NASHVILLE, Tenn. (WKRN) – The state of Tennessee is working to put wartime medals and other military declarations in the hands of the veterans who earned them or their surviving family members’.
Since 2011, the Department of Treasury has taken and secured military medals as part of its unclaimed property division.
The law identifies a military medal as any decoration or award that may be presented or awarded to a member of a unit of the armed forces or National Guard.
“You can’t put a value on this memento,” spokeswoman Shelli King said. “These are mementos of bravery.”
They have around 30 medals, including Purple Hearts, World War II medals and dog tags found in abandoned safe deposit boxes in Tennessee banks.
The banks must wait for at least two years of a person not paying for the safe deposit box before they can drill them to get the contents.
Banks can then auction off the items inside and use the proceeds to pay any owed fees, but military medals are the exception and cannot be auctioned. Instead, they are turned over to the Department of Treasury.
“It could be because there was a wrong address or could be a misspelling of their name,” King said. “The information was wrong when it was given, which is why it didn’t go back in the first place.”
King continued, “The banks would have kept it for a few years trying to find the rightful owner before turning it over to the department of treasury.”
Finding the rightful owner or their surviving family members can be difficult because the last known address is not always accurate, or in some cases, is not available.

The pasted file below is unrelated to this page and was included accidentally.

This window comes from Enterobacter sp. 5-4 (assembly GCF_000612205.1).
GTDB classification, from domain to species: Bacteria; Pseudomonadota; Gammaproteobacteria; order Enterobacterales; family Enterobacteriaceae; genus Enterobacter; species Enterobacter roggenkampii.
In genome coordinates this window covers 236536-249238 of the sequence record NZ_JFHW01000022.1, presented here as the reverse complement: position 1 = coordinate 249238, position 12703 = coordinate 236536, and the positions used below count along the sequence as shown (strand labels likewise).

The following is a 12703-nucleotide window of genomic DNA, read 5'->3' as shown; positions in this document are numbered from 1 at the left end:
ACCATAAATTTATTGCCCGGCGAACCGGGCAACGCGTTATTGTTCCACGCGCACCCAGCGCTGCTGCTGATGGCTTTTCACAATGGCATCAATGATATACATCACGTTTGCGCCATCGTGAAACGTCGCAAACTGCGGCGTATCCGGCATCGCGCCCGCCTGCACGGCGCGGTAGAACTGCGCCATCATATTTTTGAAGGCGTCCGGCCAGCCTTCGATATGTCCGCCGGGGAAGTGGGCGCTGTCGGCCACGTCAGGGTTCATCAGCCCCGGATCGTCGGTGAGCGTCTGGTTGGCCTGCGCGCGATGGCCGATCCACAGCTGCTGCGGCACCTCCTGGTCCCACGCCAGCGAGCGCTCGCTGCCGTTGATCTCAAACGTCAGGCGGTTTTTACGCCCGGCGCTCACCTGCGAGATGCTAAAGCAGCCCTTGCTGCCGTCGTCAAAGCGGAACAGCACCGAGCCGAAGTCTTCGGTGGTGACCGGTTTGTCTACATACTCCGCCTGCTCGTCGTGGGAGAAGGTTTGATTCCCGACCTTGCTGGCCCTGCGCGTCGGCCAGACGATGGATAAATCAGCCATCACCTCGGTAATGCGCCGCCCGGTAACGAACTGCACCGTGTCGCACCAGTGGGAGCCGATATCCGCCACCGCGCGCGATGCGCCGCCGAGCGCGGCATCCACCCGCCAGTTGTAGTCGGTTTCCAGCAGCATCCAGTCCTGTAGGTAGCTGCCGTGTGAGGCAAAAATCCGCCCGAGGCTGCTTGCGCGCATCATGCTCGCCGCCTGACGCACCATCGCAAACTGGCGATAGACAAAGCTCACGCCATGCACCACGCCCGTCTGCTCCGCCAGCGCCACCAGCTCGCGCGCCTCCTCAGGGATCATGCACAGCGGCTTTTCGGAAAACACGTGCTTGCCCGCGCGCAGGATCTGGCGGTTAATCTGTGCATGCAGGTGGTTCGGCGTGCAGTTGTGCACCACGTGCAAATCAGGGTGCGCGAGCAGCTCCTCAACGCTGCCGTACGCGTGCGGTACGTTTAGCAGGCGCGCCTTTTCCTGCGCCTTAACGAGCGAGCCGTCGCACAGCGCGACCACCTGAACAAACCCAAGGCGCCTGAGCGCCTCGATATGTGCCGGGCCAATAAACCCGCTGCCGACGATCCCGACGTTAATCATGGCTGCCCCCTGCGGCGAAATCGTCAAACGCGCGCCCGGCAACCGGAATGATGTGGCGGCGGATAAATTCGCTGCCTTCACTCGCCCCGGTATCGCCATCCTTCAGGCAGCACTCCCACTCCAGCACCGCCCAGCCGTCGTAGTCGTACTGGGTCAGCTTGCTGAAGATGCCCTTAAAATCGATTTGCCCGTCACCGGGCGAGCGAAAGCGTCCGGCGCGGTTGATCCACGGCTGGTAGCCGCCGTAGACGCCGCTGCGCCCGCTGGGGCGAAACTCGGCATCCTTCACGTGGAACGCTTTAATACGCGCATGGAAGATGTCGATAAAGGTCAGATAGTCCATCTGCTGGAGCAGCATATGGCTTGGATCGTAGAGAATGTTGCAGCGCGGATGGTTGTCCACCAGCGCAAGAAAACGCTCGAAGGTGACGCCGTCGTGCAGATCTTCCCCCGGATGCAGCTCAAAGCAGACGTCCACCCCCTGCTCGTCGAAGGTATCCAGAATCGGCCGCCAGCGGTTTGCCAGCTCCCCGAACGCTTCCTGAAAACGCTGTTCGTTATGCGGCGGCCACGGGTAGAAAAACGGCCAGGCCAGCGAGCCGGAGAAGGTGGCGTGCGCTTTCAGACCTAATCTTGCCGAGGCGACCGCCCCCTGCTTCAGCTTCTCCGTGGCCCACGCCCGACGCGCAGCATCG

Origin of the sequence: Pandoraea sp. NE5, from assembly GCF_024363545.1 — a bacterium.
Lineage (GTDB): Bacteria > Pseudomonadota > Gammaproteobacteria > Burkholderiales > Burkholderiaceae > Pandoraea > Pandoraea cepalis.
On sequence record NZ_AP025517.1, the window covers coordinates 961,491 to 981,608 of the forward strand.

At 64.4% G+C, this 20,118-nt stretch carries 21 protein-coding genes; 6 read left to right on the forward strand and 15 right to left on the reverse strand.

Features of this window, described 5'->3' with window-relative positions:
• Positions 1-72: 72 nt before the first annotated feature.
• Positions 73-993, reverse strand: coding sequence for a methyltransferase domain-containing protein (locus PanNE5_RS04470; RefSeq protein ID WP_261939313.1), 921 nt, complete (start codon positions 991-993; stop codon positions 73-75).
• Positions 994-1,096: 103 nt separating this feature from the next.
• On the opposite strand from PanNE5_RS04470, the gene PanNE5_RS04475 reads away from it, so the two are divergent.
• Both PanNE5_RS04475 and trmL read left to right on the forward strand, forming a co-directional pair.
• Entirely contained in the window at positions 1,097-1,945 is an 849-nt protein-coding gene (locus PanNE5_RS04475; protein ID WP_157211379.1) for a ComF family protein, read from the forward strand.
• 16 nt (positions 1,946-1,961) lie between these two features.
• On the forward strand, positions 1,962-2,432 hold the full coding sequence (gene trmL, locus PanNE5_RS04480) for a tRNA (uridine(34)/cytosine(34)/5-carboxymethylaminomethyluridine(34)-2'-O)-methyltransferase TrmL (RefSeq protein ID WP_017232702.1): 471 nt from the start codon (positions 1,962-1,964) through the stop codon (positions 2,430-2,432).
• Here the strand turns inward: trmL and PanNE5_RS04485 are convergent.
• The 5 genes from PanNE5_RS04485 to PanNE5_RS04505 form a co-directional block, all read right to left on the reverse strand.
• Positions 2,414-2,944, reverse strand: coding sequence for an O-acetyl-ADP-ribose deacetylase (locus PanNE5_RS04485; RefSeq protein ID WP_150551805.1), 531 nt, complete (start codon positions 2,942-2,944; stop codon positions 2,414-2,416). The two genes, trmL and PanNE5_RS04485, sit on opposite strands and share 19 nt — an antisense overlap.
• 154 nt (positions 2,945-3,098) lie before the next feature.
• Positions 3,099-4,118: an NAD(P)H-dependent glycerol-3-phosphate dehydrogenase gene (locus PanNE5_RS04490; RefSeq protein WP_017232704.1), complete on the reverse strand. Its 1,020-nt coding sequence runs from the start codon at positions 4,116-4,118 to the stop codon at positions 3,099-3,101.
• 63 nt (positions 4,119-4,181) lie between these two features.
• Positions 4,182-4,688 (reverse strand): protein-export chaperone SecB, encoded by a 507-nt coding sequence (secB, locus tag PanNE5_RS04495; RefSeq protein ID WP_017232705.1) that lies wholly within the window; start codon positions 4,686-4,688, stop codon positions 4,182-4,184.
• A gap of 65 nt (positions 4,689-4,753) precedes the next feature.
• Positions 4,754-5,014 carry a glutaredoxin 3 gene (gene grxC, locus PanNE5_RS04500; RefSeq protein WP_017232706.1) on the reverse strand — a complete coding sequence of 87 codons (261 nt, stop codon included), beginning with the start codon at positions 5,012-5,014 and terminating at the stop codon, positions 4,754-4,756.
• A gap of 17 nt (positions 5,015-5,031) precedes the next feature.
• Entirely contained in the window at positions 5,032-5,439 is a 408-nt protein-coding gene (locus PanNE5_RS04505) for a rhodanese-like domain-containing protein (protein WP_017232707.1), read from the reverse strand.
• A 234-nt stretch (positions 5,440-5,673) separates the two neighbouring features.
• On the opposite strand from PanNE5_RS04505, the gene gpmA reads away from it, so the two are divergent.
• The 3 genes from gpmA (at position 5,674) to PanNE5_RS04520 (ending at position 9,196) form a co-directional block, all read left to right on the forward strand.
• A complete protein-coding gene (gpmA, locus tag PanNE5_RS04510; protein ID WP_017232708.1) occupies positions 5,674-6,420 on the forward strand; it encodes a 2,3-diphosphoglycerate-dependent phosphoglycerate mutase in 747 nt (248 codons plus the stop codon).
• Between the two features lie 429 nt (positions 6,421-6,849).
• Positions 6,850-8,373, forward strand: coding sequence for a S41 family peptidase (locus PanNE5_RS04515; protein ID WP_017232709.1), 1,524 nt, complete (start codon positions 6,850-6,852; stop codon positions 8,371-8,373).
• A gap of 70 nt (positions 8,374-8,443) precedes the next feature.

News 2 went to the last known address of a man who has four medals at the department of the treasury. No one came to the door.
In Tennessee, you can see if you or a loved one has unclaimed property by going to ClaimItTn.gov.
If it says you have “safe deposit box contents,” then it is likely military medals.
Also, the department suggests checking your name with common misspellings to see if anything comes up.
“On average we have six million pieces of property waiting to be returned,” King said. “Any piece of property that’s been turned over since the beginning of the division is on our website at http://www.ClaimItTn.gov.
The department has around $789 million in unclaimed property that needs to be returned.
They had a record breaking year for the last fiscal year and processed around 41,000 claims.
The department also plans to use social media sites, like Facebook and Twitter, to publish the names of veterans with medals at the department.
In the case of a deceased owner, the department will need additional documentation to help prove ownership such as a certified death certificate of the original owner or certified birth certificate of the heir, among other documents.